Mark Oldfield with "Cal Recycle" says anyone with more than 25 pounds of aluminum cans or plastic bottles or 250 pounds of glass must stop for an inspection.
"We did a pilot study at border inspection stations to document trucks coming across with loads of beverage container material," says Oldfield. "Based on that three-month study, we estimated that somewhere in the range of $30 million or somewhat more could potentially be coming into the state being claimed for illegal redemption each year."
A driver must tell an inspector where the material is going and keep a copy of the inspection.
The change is one of several that Cal Recycle hopes will save the fund $130 million dollars per year by 2017.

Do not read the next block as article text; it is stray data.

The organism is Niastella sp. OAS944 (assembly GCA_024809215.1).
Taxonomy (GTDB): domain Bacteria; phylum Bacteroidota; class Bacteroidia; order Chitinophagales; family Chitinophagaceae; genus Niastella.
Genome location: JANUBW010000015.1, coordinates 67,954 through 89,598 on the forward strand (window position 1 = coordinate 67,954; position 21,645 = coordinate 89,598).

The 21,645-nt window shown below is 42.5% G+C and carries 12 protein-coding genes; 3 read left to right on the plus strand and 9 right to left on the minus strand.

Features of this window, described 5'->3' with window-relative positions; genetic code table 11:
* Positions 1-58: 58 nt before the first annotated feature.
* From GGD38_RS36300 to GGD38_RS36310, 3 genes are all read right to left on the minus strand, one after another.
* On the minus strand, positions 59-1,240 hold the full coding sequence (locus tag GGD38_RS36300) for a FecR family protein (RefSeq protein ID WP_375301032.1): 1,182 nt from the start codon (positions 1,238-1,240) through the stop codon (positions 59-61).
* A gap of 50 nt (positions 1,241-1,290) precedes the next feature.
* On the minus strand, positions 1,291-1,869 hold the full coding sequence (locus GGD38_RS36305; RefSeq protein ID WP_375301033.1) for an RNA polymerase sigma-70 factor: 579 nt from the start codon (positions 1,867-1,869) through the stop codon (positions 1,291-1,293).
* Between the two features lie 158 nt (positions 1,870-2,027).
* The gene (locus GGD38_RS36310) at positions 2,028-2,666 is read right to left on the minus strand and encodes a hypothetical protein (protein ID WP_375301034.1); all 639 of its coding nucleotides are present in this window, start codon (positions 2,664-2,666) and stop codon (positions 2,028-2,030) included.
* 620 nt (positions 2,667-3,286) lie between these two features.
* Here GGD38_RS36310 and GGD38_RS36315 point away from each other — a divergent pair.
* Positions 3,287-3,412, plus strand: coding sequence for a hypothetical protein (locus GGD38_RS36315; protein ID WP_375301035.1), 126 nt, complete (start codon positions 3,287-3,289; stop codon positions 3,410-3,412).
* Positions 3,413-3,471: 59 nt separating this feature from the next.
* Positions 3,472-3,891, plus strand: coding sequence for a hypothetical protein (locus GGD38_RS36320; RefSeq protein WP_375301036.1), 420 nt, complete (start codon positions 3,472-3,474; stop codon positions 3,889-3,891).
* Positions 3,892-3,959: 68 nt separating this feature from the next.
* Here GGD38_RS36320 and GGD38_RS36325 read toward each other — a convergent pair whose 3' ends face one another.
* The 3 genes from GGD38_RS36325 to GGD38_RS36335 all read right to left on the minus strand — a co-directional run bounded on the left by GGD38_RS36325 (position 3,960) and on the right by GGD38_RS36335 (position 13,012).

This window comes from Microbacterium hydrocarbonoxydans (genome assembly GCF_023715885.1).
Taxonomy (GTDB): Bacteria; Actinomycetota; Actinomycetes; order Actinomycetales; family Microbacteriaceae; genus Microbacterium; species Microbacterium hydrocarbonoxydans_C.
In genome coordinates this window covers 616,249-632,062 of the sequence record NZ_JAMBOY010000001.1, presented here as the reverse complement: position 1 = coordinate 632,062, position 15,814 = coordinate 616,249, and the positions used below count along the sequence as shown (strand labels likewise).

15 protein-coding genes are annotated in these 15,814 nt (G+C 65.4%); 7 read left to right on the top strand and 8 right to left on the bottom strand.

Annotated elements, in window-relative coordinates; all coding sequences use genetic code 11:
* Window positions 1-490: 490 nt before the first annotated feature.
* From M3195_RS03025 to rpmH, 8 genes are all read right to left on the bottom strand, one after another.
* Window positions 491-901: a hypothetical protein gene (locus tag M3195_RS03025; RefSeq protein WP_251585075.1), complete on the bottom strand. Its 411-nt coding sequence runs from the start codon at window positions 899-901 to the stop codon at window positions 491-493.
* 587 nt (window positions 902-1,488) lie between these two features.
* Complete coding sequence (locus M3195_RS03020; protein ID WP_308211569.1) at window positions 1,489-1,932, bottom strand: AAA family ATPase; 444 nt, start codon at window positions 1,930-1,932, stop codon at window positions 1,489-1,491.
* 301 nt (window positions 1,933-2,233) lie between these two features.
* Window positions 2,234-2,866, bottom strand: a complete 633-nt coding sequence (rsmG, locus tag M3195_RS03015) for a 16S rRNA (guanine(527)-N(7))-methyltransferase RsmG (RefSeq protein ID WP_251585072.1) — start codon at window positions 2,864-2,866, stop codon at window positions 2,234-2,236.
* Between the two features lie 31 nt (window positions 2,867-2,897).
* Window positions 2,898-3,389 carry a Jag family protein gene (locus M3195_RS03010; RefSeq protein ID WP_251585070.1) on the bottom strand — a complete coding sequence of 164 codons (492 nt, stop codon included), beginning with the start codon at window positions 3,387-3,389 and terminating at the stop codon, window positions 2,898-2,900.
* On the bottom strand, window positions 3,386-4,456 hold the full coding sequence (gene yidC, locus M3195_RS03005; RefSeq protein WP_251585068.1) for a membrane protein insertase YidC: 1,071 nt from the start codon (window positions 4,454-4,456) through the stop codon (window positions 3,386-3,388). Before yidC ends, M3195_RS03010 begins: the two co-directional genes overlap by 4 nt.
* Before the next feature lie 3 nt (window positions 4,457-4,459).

The City of Sacramento wants to continue a washing machine rebate program that started in 2009 until the end of the decade.
Long planned changes to California’s Cap and Trade program could lead to an increase in gas prices next year. That’s causing some to call for a delay.
A Superior Court judge ordered Siskiyou county to regulate groundwater pumping to protect river.
A new UC Davis study finds this year's drought is the third most severe on record -- but the worst in terms of water losses for California farmers.
Wasting water could really start to cost you in California.